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BIBLIOGRAPHICAL AND CRITICAL,
EARLY ENGLISH LITERATURE;
PORTION OF THE LIBRARY
THE PROPERTY OF
THE RT. HON. LORD FRANCIS EGERTON, M. P.
BY J. PAYNE COLLIER, F. S. A.
258. h. 79.
THE Library, a small portion only of which is included in the following Catalogue, was originally formed by Sir Thomas Egerton, Baron Ellesmere, who was made Keeper of the Great Seal by Queen Elizabeth, and Lord High Chancellor of England by King James I. His Lordship is well known to have been an enlightened and munificent patron of literature. Some of the books came into his possession from the Countess of Derby, whom he married in 1600, whose first husband, Sir John Wolley, appears also to have been a liberál encourager of learning.
Baron Ellesmere was created Viscount Brackley shortly before his death in 1616, and his son was raised to the dignity of Earl of Bridgewater in the following year. Many of the rarer productions enumerated in the following pages were collected and carefully preserved by the latter, and his affection for his books is testified by his marks and notes in most of the volumes which he added to the collection. The Library was augmented at later dates by the successive Earls and Dukes of Bridgewater, until it devolved into the hands of the present possessor, by whose direction and at whose expense this Catalogue has been prepared and printed.
The undertaking has been limited to early English Literature, because it is a department which, though less understood than some others, has of late years attracted much attention, both in this and in foreign countries. Had a wider field been chosen, it would have been difficult to limit the work to any reasonable proportions; and even now, not a few productions, particularly such as are of a graver cast and of larger dimensions, are not included. It was thought that the materials supplied by them would not accord with the lighter subjects of tracts in verse and prose, with which the Library is peculiarly well furnished.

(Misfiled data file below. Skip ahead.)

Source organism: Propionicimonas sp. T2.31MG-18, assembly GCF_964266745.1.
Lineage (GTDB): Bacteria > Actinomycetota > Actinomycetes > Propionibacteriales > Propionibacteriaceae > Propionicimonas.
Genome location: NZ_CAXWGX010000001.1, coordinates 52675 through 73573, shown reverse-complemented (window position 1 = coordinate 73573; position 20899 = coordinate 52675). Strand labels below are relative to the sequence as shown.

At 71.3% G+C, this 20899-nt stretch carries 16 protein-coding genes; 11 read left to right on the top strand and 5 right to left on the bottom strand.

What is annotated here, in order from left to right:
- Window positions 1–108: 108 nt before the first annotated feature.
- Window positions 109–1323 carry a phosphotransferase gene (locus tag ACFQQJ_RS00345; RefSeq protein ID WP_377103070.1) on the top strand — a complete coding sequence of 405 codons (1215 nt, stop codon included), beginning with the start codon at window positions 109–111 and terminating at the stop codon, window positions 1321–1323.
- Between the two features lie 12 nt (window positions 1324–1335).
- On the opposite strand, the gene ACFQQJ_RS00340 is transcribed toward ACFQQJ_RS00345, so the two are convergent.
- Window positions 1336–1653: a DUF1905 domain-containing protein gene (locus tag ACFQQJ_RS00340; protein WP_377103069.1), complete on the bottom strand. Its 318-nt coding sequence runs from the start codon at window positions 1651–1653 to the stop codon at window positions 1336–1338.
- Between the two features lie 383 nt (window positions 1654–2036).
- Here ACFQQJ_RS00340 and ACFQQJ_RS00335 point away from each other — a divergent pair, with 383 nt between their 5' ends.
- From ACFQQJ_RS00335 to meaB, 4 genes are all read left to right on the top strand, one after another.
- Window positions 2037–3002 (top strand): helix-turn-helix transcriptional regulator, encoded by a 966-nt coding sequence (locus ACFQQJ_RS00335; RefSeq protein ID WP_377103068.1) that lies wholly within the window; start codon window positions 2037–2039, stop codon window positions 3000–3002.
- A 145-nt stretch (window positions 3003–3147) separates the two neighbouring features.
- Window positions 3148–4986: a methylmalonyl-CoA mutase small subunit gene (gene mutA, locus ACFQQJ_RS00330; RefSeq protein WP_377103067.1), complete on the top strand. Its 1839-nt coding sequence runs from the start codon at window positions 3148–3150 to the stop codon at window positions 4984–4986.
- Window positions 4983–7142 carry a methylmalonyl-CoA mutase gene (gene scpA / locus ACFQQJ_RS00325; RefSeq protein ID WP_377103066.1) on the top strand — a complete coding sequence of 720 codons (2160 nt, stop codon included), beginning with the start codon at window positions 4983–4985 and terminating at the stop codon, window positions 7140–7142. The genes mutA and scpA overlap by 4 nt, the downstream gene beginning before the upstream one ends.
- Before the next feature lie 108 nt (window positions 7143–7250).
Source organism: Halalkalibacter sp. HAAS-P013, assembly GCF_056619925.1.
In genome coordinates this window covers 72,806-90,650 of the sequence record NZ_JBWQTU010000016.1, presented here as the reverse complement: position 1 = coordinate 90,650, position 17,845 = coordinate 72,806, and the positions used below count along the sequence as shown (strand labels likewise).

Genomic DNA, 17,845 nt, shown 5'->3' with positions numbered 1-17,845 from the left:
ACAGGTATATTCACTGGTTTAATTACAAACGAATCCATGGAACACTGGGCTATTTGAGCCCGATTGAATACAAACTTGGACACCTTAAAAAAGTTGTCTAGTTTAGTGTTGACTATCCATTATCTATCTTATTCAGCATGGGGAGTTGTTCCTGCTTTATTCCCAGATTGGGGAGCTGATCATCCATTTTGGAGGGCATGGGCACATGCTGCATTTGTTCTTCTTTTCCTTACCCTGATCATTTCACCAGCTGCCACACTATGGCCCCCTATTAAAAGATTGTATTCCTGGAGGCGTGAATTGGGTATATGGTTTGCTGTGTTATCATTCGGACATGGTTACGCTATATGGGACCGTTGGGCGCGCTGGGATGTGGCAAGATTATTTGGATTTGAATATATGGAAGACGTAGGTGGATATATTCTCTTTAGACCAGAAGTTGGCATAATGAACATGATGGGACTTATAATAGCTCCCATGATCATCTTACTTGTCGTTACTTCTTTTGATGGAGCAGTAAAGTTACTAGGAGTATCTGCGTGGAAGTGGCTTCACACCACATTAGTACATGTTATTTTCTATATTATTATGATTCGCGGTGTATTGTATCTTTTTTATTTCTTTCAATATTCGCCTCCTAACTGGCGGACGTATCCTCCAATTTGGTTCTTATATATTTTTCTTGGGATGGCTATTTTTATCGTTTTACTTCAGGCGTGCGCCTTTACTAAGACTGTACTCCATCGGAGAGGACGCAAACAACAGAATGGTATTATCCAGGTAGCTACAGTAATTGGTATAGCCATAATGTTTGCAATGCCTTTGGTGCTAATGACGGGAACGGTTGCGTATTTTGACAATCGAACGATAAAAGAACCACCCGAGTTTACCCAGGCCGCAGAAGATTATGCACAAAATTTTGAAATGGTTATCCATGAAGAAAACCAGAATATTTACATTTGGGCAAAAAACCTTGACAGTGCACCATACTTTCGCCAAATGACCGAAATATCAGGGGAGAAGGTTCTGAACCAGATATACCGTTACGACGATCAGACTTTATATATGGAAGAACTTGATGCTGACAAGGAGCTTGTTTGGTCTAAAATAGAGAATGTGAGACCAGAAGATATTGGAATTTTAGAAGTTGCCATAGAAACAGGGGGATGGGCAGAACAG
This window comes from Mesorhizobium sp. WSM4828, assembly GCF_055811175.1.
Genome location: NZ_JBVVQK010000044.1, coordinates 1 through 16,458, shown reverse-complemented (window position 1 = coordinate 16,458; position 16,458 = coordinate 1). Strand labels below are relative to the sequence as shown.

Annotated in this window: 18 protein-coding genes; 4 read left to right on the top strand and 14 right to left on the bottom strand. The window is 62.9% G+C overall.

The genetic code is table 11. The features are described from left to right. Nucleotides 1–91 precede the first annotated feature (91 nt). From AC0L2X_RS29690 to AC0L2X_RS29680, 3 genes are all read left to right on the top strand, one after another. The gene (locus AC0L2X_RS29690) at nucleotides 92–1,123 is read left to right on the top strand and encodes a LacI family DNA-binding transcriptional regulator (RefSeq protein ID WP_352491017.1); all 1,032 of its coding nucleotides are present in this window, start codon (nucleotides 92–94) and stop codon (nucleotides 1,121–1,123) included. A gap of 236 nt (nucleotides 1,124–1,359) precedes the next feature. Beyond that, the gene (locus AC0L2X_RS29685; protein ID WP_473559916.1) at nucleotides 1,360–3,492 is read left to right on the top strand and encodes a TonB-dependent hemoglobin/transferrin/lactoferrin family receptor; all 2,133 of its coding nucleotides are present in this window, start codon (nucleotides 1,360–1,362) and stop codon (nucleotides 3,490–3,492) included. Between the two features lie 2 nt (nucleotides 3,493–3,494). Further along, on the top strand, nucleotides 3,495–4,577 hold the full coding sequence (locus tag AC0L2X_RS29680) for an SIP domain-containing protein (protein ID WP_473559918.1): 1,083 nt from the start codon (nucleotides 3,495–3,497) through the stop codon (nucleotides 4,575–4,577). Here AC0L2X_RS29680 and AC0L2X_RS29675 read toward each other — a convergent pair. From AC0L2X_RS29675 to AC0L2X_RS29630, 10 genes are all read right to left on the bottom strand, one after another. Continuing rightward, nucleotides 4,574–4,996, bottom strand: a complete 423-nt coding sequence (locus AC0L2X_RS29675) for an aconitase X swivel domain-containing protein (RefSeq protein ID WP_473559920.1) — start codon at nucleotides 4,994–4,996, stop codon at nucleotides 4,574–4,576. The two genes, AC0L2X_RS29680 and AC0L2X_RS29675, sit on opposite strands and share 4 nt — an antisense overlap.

Upon the intrinsic value and admitted curiosity of many of the productions embraced in the ensuing Catalogue, it is not necessary to dwell these points are treated under the respective titles, and such other information is communicated, either regarding the author or his work, as the editor thought it necessary to supply. Not a few of the volumes, there is every reason to believe, are unique; and peculiarities which give known productions additional interest are pointed out with that diligence which an ardent and ancient love for bibliographical pursuits was likely to produce.
It may be proper to add that the collations, whether of titles or extracts, have been made with the greatest care, and, it is hoped, with proportionate success.
ADAGES.-Adagia Scotica, or a collection of Scotch Proverbs and Proverbial Phrases. Collected by R. B. Very usefull and delightfull. Omne tulit punctum qui miscuit utile dulci. London. Printed for Nath Brooke, &c., 1668. 12mo. 30 leaves.
The Adages are alphabetically arranged, but, the Collector, R. B., (possibly Richard Brathwaite, who was a north-countryman, although not a native of Scotland, and who did not die until 1673), has not shown much skill in this respect, for all the Proverbs beginning with the definite and indefinite articles are placed under the letters A. and T.: thus the first proverb in the volume is, "A fair bride is soon buskt, and a short horse is soon wispt." The same objection applies to the Collection published by N. R., in 1659, 8vo. “Proverbs in English, French, Dutch, Italian, and Spanish;" from whence we might be led to conclude that they were inserted in those languages, but they are only translated and miscellaneously printed. The work before us appears to be the earliest assemblage professedly of Scotch Proverbs, with the exception, perhaps, of that of R. Fergusson, said to have been first printed in 1598: the " Adagia in Latine and English," printed at Aberdeen in 1622, 8vo. is taken from the Adagia of Erasmus, with corresponding English Proverbs subjoined.
Although the work, of which the title is inserted at the head of this article, is called "Adagia Scotica," some of the proverbs are of a general kind, and may be said to belong to many countries, and to various states of society, while